Implementation of C language data structure linked list queue

  • 2020-05-26 09:39:52
  • OfStack

Implementation of C language data structure linked list queues

1. Write it out front

A queue is a linear table that is the opposite of a stack and follows the first-in, first-out principle.

This code is the C language implementation code of pseudo-code in professor yan weimin's data structure.

The code not included in the breakdown code is as follows:

#include <stdio.h>
#include <stdlib.h>

#define OK 1
#define ERROR 0

typedef int QElemtype;
typedef int status;

2. Code decomposition

2.1 structure definition of queues and nodes

typedef struct QNode // A structural definition of a node 
  QElemtype data;
  struct QNode *next;

typedef struct{   // Definition of the structure of a queue 
  QueuePtr head;
  QueuePtr rear;

| note:

1. The node of the queue should first save the element, and then guide the location of the element, which is the basis and key of linear storage.

2. Two node Pointers are defined in the queue. The first head is used to represent the queue head, allowing the element to be removed. In contrast, rear is used to represent the end of the queue, allowing elements to be inserted.

3. Why is it so defined?

2.2 initialize and recycle the queue

status initQueue(LinkQueue* que) // Initialization queue 
  if(!que->head) // This code initializes the user-defined data types in the queue 
    return ERROR;
  return OK;
status destoryQueue(LinkQueue* que) // Recovery of the queue 
    que->rear = que->head->next;
  return OK;

| note:

1. Initialization is as simple as allocating space for two important nodes in the queue.

2. Queue recycling is a clever idea

 The condition of circulation is    The queue head node of a queue  head  There are 
 here rear Play the role of temporary variables, constantly pointing head->next At the same time, release head . This process cleanly cleans up the queue that contains the header nodes.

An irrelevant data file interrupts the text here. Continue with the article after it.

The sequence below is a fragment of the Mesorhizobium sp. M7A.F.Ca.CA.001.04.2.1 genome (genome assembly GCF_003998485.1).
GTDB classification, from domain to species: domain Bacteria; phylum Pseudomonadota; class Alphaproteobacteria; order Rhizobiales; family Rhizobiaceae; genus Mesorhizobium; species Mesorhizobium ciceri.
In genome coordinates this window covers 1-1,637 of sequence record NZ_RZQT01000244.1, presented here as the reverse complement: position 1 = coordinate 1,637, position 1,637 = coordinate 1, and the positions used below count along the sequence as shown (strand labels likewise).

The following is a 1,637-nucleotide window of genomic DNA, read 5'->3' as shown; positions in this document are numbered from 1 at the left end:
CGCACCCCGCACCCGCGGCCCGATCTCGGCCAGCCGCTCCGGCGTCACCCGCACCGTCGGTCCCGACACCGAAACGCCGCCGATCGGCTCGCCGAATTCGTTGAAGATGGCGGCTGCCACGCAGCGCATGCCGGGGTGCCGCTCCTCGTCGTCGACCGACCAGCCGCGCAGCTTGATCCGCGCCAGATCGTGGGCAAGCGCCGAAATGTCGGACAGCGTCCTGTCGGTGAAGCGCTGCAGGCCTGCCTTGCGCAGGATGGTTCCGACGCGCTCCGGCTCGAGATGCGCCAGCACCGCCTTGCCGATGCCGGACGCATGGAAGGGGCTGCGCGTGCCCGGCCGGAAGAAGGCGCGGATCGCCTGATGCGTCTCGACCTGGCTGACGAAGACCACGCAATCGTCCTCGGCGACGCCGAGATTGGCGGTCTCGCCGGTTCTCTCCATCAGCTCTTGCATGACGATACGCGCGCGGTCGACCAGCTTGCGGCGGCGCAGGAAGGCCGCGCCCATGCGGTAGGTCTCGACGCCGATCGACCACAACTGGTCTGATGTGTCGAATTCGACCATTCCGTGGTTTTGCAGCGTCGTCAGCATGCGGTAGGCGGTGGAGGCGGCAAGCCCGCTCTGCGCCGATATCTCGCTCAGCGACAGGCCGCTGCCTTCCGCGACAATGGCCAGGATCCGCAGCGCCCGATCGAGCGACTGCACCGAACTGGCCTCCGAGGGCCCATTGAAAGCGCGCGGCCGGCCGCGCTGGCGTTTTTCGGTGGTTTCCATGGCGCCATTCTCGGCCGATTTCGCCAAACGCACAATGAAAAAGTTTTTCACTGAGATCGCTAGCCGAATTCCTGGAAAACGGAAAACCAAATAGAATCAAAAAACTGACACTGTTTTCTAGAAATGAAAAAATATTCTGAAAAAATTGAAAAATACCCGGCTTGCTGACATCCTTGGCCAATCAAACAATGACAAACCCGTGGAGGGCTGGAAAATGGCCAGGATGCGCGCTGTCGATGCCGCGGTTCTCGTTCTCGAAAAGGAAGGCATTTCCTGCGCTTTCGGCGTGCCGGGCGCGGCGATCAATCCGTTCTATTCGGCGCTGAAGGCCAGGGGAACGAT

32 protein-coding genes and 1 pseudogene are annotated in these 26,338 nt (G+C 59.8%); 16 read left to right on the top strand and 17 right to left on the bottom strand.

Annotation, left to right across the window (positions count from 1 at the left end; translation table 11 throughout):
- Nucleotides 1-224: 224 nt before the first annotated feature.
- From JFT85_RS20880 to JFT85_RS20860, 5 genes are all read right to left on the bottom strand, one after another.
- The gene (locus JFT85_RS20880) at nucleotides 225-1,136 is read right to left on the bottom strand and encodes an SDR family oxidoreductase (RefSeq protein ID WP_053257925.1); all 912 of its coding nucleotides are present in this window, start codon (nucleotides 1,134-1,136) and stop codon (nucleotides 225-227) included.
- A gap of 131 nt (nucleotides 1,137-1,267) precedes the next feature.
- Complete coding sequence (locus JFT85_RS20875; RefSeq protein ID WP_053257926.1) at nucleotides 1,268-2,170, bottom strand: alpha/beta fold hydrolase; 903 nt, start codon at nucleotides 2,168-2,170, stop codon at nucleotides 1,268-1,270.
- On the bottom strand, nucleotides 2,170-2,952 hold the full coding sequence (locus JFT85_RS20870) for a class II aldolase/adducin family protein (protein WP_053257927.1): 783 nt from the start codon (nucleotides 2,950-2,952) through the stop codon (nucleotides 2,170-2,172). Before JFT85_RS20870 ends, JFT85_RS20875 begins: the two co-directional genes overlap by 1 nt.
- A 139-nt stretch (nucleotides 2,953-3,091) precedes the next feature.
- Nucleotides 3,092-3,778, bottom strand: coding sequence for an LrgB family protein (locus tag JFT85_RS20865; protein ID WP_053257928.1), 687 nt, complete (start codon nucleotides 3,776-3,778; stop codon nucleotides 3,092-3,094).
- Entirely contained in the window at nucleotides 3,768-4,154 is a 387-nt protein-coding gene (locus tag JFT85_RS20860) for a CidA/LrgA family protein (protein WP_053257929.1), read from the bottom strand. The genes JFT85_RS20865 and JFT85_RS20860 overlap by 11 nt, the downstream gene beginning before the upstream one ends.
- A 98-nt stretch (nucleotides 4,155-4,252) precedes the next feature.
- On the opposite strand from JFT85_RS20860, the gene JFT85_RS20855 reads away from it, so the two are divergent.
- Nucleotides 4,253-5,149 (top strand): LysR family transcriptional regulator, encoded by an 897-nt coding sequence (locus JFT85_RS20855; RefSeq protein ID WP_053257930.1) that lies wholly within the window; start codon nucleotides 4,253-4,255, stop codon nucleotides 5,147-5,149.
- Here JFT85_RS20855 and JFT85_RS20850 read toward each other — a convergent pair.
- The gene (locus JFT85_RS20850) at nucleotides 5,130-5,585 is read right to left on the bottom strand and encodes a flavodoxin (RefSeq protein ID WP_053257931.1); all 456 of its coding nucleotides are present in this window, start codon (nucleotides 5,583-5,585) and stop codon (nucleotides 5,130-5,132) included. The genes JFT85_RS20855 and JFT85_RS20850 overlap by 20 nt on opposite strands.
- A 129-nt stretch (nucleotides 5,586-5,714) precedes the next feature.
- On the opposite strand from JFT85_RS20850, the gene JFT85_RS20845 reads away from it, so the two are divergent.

2.3 add and remove elements

status enQueue(LinkQueue* que,QElemtype e)
  QueuePtr p = (QueuePtr)malloc(sizeof(QNode));
  if(!p) // If space is not available, exit 
    return ERROR;

  que->rear->next = p;
  return OK;

status delQueue(LinkQueue* que,QElemtype *t)
    return ERROR; // The queue is empty 

  QueuePtr p = que->head->next;

  if(que->rear==p) // The judgment is   Make sure that when you empty the queue, let rear The pointer goes back to its place. 
  return OK;

| note:

1. Idea of adding elements: create a new node and assign a value to it (data, next). Have the tail of the queue connect to this node and update the tail node at the same time.

2. Idea of deleting elements: first determine whether the node is empty? The temporary node is then obtained from the queue header to the first node, head- > next, (our head node does not hold the element), gets its address, updates the first node value referred to by the header node to free the address space.

2.4 traverse the queue and test methods

status viewQueue(LinkQueue* que)
  if(que->rear == que->head)
    return ERROR;
  QueuePtr p =que->head->next;
  return OK;

int main(int argc, char **argv)
  LinkQueue myQueue;
  for(int i=1;i<=5;i++)
  QElemtype a;
  for(int i=0;i<5;i++)
  printf("fuck !");  
  return 0;

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